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Coding Our Way Through History

student at a computer

Ian White ’19 dug into a rarely examined period of Roman history for a recent digital humanities project. (And if you're wondering, the text on his shirt is an Ovid quote: "dolor hic tibi proderit olim" or "someday this pain will be useful to you.") Photos by Nicholas Peterson.

Students mod a sprawling video game to set it in an underexplored period in Roman history

by Tony Moore

On one hand, we’ve got WorldBuilder and ModBuddy, XML and LUA—tools and elements of computer science that might make the right brain hurt a little. On the other, a deep dive into the history of Rome during the period when it grew from a city into the dominant force of the Italian peninsula. It’s stuff that might make left-brainers run for cover.

Guess where these two hands meet? In the liberal arts, of course. Specifically, though, on the fertile ground of the digital humanities and in a summer research project called “The Rise of the Roman Republic: A Gaming Simulation,” launched by Assistant Professor of Classical Studies Scott Farrington and two students.

Mod the system

A challenge for all, the project set out to modify to an existing game, Civilization 5, setting it in a new timeframe and adding a civilization that doesn’t exist in the off-the-shelf version.

“The simulation not only showed the students historical information in a new context, but it also shows that there is more than one application for the study of history,” says Farrington, who chose 5th-3rd century B.C.E. Rome because it’s not covered in other games and also provided new avenues of historical investigation. “Although I don't imagine that my students will start engineering historical gaming software, I do think that it’s important to show them that there are surprising applications for the study of history. I hope our project will encourage others to make similar unexpected connections between their studies and the world.”

Farrington says that because that particular era of Roman history is often overlooked in ancient history classes, Ian White ’19 (classical studies, economics) had an opportunity to do some comprehensive study of a period that he wouldn’t ordinarily access as an undergraduate student. “Nevertheless,” Farrington says, “the history of this period is complicated and interesting, and the three of us took advantage of the opportunity it provided for some close investigation.”

screenshot of game simulation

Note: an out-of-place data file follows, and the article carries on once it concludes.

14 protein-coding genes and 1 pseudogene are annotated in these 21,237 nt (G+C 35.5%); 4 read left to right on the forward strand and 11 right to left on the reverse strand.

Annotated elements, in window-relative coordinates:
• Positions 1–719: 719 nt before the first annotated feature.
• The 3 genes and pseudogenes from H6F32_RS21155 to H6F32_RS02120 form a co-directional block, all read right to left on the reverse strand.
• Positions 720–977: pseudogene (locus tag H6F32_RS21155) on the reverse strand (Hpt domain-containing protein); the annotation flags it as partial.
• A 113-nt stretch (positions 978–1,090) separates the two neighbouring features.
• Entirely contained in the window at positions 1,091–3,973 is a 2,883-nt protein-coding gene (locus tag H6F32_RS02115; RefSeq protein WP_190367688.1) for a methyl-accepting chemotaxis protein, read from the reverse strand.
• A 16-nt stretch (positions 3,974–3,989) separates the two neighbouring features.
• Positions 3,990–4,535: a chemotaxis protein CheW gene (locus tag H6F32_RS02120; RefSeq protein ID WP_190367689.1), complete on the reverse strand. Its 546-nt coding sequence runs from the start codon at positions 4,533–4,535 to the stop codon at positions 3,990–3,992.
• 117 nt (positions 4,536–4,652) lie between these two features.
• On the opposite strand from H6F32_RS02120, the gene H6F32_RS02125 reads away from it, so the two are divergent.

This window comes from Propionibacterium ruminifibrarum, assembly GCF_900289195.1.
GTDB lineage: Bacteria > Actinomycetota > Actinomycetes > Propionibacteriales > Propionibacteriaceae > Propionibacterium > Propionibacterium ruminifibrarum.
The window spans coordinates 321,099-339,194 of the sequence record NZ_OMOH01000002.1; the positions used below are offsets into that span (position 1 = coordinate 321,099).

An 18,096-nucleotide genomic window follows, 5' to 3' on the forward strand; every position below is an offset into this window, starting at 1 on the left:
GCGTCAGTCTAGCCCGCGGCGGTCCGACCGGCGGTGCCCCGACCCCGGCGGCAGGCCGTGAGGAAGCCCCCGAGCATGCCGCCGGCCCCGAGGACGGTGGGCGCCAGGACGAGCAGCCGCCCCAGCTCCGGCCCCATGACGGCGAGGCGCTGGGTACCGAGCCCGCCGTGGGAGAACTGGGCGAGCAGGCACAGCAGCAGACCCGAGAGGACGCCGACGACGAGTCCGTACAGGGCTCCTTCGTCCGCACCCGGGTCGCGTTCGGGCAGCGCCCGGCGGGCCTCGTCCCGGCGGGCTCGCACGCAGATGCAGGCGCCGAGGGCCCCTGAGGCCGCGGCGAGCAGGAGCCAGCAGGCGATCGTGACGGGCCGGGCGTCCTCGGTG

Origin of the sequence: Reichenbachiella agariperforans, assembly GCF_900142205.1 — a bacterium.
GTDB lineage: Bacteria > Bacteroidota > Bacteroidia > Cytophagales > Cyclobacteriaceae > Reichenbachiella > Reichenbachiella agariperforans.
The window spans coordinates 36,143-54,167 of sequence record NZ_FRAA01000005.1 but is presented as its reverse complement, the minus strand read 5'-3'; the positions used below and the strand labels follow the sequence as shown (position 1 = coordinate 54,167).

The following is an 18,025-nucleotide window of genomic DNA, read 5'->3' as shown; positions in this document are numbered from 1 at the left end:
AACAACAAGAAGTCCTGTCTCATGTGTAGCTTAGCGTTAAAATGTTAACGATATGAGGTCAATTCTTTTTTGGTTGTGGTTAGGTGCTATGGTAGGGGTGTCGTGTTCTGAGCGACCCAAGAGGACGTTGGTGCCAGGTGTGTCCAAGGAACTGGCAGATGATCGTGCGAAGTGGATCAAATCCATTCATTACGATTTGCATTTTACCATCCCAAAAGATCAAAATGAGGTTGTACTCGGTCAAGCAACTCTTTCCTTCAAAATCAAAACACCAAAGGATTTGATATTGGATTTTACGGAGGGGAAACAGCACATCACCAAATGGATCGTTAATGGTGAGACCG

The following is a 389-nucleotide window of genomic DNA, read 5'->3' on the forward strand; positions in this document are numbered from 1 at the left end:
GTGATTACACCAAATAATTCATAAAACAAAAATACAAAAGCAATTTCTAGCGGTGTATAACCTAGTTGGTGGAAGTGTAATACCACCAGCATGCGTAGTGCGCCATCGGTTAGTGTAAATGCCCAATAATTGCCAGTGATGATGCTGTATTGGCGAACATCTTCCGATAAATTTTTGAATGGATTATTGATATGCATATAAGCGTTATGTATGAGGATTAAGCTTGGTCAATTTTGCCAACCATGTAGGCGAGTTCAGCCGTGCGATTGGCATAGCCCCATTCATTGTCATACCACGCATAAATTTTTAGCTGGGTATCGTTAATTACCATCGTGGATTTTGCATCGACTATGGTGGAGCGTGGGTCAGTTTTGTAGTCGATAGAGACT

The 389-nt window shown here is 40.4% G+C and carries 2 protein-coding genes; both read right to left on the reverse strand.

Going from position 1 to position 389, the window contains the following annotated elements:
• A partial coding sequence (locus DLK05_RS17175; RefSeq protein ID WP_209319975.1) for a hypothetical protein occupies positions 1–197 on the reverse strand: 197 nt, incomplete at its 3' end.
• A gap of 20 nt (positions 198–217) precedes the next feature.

Unrelated elements come together

On the other side of the project was the tech, and handling the heavy lifting was Catalina Ionescu ’19 (physics, computer science), who was able to deploy skills she’s learned in the classroom in wholly new ways.

One tricky element was wrangling the game’s parameters so they fit historical facts, such as the unique way Rome managed its expansion throughout the Italian peninsula. For example, in Civilization 5, when players capture a city, they can turn it into a puppet state, add it to their own empire or level it. But Rome had a distinct way of granting varying degrees of partial citizenship to the peoples it conquered, and modifying the game to reflect this system of expansion was a complicated task. But it was a challenge Ionescu eventually used to her advantage.

“It was a great experience because it allowed us to combine two seemingly unrelated fields in order to produce something both fun and educational,” says Ionescu. “What I personally loved about it was that I had to pick up new programming skills on the go as I had to incorporate more and more historical data into the project.”

It all adds up

The project was enhanced by a panel discussion on war-gaming simulations Farrington and his students attended at the U.S. Army War College, just across town. The three sat in while experts on the subject discussed how they employ war-gaming to train high-ranking officers in strategy and tactics. Further enhancement followed, thanks to Todd Bryant, language technology specialist in the Department of Academic Technology, who introduced Ionescu to the tools used to create the Civilization V mods. And because of the project, Ionescu now feels comfortable tackling a wide variety of information and writing code based on it.

a student works at a computer on the game simulation.

Catalina Ionescu ’19 found that the skills she learned in the classroom came alive in new ways.

“I think this is a particular advantage that a tech person could benefit from at a liberal-arts college,” she says. “I don’t think I would have been able to work on something like this in a big technical institute.”

The group has applied to take the project to a digital humanities conference this fall so they can present the work to peers, and Farrington plans to use the modified game in his Roman history classes. But in the end, making a playable game might be its own reward for anyone who finds it on Steam, the world’s largest game distribution platform.

“By making the mod publicly available, our students have an opportunity to put their project to work in the world at large, and we hope that Civ 5 fans will play our mod, enjoy it and learn some things about Roman history,” Farrington says. “Dickinson's commitments to interdisciplinary studies and digital humanities open a lot of avenues for students and professors to work closely with each other, and Ian and Catalina created something really remarkable. I’m glad to have had the opportunity to collaborate with them and to have played a part in making their project a success.”

Learn about more gaming mods created by Dickinsonians.

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Published August 30, 2017